TetraVue, a company specializing in LIDAR technology, has received $10 million in Series A funding from a group led by Robert Bosch Venture Capital, Nautilus Venture Partners, Foxconn and Samsung Catalyst Fund to bring its technology to the autonomous car industry.
The company’s 3D flash LIDAR technology uses standard CMOS and CCD pixel technology that is available in megapixel arrays, and by using this, the company says it allows for lower risk, lower cost, and shorter time-to-market.
"We are thrilled to share that TetraVue has officially closed its largest round of funding to date," said Paul Banks, Founder and President of TetraVue. "Our passionate team has dedicated their careers to researching and developing the technology that TetraVue is today and we plan to use this financial support to continue to deliver state of the art 3D vision technology to enable smart vision for smarter machines."
TetraVue is also developing partnerships with car manufacturers, auto artificial intelligence software developers, and other hardware markers to be an “intricate part of what can only be described as the ‘eyes and brain’ of self-driving vehicles.”
"TetraVue is unparalleled to any other existing technologies in the three-dimensional Flash LIDAR space," said Luis Llovera, Managing Director of Robert Bosch Venture Capital. "We see its technology as being key to the enhancement and development of the autonomous car industry, which will be the future of transportation as we know it."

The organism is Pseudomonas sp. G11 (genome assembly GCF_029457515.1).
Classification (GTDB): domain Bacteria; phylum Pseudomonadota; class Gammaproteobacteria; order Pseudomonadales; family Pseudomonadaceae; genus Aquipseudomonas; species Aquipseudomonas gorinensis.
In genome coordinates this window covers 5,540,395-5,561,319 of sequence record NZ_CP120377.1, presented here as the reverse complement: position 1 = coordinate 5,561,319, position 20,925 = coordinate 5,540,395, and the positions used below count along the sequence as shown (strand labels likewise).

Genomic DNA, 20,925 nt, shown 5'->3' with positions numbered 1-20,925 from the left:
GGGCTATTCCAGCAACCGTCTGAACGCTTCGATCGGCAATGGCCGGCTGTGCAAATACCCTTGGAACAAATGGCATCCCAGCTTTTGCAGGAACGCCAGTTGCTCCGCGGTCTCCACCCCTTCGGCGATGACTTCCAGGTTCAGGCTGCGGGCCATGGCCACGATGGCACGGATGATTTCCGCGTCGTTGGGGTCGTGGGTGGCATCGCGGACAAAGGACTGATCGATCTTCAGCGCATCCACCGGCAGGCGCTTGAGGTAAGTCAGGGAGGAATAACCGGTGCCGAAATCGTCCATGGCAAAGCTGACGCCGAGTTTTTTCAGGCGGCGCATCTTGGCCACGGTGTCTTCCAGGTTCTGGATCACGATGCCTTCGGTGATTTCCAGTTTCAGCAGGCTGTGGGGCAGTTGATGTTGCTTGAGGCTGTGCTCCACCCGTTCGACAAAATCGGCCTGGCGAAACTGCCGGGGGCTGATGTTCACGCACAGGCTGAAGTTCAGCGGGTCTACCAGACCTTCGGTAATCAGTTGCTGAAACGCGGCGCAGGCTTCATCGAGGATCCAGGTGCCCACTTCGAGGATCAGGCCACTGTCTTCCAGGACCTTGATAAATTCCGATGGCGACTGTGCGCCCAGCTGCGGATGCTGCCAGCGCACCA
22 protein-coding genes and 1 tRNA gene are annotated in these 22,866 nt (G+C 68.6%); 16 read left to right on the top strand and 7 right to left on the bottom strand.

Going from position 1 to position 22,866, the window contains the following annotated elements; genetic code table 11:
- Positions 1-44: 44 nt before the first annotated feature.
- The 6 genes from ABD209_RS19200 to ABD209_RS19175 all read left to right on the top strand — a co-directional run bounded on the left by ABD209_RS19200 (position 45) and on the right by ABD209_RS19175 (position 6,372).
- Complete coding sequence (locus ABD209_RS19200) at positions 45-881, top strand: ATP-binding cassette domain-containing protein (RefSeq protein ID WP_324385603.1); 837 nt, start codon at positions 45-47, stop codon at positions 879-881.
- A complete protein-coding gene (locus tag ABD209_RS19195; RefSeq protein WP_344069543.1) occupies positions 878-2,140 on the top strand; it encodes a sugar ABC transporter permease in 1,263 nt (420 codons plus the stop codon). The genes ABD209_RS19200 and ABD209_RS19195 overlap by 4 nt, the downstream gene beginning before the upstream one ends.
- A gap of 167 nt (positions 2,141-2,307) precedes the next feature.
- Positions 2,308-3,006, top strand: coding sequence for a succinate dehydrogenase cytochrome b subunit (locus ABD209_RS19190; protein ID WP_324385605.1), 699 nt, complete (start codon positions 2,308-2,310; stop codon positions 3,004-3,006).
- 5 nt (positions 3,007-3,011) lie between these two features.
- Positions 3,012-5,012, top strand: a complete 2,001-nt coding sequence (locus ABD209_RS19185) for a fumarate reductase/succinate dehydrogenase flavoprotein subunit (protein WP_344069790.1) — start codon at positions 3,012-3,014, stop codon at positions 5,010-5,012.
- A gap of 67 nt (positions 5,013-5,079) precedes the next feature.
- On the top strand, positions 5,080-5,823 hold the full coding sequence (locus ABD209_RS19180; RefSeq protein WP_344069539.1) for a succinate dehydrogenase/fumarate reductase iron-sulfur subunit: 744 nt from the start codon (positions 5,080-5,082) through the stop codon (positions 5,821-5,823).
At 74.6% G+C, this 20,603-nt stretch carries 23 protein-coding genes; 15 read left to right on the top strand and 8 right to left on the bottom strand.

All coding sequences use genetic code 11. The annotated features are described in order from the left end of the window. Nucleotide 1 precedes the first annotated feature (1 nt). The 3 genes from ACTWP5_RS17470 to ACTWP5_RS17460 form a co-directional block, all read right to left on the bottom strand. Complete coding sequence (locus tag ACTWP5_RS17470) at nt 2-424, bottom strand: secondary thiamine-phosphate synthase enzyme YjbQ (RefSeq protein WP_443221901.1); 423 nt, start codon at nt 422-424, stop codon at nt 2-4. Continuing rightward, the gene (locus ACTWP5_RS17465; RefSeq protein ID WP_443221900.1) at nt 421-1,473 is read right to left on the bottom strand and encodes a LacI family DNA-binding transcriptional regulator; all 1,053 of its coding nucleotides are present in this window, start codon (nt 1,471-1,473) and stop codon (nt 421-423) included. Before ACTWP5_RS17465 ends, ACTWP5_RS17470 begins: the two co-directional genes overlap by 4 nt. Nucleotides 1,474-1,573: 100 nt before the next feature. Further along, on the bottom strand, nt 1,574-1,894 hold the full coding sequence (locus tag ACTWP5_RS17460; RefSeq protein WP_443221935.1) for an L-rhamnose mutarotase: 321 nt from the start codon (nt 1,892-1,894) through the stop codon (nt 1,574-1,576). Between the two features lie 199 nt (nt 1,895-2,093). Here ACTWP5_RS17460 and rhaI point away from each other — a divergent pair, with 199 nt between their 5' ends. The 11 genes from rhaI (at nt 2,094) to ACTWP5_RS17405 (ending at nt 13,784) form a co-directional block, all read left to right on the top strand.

In terms of the technology, both the company itself and the investors are confident in its ability to identify unexpected and dangerous obstacles at hundreds of meters, which TetraVue says is not being not today. As on-board computers will make split-second decisions to adapt to road conditions and react, an autonomous car’s vision system and LIDAR need to determine—at a safe distance—what the nature of the obstacle is accurately and instantly.
"TetraVue’s LIDAR gives cars perfect vision, and allows them to make better decisions," said Connie Sheng, Founding Managing Director at Nautilus Venture Partners. "Imagine a car being able to instantly determine if a black spot is a rock or a plastic bag."
Pictured: Grayscale color mapping, where gray indicates the distance of the object, in a demonstration in which a car was driven through a wall of boxes.
View more information on TetraVue.
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